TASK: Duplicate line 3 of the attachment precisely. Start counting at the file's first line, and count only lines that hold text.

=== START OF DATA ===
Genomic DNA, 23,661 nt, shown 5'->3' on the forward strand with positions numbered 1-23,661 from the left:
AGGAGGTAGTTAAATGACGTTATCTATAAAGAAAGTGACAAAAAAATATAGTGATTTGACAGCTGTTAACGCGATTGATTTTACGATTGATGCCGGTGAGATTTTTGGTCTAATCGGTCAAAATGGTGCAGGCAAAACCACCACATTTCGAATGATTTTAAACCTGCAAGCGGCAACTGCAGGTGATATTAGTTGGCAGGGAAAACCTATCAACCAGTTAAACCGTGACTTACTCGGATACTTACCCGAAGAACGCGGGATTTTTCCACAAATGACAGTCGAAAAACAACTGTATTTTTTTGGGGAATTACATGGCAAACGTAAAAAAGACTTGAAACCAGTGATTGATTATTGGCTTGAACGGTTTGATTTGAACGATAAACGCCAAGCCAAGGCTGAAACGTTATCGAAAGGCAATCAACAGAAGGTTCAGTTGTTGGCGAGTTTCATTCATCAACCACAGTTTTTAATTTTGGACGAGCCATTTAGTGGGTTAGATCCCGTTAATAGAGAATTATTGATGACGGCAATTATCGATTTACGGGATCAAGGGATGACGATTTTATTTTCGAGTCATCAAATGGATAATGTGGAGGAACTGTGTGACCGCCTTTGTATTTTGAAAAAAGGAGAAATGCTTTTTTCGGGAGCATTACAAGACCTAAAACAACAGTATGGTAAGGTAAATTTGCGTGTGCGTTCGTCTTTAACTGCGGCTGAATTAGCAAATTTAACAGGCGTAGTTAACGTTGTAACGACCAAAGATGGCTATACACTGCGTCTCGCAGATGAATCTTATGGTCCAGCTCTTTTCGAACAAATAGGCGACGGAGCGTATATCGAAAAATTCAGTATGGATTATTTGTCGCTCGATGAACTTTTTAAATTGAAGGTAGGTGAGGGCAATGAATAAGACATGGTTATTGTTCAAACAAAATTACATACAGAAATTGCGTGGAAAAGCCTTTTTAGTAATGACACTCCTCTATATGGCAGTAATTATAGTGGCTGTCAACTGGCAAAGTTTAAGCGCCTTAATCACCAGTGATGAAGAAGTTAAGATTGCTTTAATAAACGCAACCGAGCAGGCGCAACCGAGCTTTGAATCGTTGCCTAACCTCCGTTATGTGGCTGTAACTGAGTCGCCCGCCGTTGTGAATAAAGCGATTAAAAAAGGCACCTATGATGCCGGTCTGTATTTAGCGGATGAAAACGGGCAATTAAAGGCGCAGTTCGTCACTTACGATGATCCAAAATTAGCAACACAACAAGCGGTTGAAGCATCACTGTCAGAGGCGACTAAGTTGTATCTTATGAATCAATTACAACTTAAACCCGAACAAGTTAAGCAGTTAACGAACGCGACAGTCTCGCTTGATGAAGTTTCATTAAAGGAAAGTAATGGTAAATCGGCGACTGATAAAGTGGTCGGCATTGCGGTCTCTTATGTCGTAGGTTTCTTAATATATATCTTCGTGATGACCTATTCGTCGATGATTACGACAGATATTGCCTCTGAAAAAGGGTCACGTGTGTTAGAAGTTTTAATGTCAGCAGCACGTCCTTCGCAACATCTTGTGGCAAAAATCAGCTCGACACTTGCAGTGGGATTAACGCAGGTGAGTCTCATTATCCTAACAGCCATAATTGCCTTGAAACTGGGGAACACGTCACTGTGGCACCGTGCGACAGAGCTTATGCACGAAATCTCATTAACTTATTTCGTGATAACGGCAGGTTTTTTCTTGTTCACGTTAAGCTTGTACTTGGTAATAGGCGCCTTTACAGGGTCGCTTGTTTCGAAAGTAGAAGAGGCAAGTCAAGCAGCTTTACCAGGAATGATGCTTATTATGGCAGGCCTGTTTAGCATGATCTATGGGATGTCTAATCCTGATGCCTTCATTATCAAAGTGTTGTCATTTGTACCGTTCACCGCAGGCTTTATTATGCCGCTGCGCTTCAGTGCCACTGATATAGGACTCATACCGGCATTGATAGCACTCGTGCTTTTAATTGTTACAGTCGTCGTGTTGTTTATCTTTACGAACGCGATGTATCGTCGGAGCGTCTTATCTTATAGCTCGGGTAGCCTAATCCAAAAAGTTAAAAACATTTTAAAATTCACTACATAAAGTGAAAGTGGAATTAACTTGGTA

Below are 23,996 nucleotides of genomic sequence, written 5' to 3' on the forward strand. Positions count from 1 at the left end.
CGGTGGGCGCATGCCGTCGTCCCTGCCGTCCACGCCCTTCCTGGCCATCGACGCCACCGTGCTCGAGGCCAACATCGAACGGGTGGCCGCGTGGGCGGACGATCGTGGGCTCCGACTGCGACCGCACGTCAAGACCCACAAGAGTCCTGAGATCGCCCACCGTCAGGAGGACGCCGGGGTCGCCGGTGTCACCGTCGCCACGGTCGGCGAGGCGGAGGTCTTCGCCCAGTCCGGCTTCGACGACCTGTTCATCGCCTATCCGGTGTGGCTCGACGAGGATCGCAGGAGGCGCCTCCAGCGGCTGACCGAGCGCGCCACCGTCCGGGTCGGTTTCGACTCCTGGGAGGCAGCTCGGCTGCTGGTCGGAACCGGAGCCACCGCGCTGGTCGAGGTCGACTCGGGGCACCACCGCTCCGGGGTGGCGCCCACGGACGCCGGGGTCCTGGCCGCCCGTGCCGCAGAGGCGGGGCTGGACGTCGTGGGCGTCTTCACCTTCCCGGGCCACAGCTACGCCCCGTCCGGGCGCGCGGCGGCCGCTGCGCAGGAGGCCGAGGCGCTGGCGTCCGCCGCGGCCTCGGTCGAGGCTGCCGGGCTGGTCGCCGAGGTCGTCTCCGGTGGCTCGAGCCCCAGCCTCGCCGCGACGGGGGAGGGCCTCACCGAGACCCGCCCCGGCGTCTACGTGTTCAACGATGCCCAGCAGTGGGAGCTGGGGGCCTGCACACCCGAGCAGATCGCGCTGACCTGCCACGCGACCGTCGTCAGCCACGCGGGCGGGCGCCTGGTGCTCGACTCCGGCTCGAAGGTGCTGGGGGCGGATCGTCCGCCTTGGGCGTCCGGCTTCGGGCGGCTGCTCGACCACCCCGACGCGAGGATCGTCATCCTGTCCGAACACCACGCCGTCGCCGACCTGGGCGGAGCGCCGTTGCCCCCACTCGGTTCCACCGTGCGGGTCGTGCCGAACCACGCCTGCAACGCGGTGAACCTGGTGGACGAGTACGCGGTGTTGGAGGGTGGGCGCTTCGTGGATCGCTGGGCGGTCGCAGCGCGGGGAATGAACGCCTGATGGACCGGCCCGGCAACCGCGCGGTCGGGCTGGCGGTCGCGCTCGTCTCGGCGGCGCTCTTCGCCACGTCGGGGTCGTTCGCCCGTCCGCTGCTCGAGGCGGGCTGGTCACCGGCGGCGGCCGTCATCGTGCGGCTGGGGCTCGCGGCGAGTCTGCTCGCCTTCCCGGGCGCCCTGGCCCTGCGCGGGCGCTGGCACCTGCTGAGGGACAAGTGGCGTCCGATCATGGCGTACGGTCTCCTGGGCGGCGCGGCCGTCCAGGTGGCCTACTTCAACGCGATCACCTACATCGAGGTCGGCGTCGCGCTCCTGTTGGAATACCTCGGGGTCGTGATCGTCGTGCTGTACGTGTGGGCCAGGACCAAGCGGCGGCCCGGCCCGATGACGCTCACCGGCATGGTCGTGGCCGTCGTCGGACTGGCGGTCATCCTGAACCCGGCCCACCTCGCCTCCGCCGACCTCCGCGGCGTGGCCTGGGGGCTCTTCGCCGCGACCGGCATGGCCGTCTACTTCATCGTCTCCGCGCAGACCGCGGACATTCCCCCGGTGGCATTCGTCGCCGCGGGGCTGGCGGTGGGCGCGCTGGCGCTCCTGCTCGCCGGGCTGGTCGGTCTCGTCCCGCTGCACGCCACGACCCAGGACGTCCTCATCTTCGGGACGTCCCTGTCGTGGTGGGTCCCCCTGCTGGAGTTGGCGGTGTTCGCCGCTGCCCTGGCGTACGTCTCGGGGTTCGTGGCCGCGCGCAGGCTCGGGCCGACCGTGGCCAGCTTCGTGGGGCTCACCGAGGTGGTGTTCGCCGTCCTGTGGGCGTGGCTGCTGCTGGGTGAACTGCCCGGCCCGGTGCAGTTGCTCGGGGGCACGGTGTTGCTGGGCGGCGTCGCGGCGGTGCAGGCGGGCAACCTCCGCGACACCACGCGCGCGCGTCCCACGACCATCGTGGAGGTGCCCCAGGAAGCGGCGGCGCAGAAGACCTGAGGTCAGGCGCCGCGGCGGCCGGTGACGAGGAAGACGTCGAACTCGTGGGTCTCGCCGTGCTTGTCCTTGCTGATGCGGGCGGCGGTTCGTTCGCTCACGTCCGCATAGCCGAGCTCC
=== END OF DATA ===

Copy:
Below are 23,996 nucleotides of genomic sequence, written 5' to 3' on the forward strand. Positions count from 1 at the left end.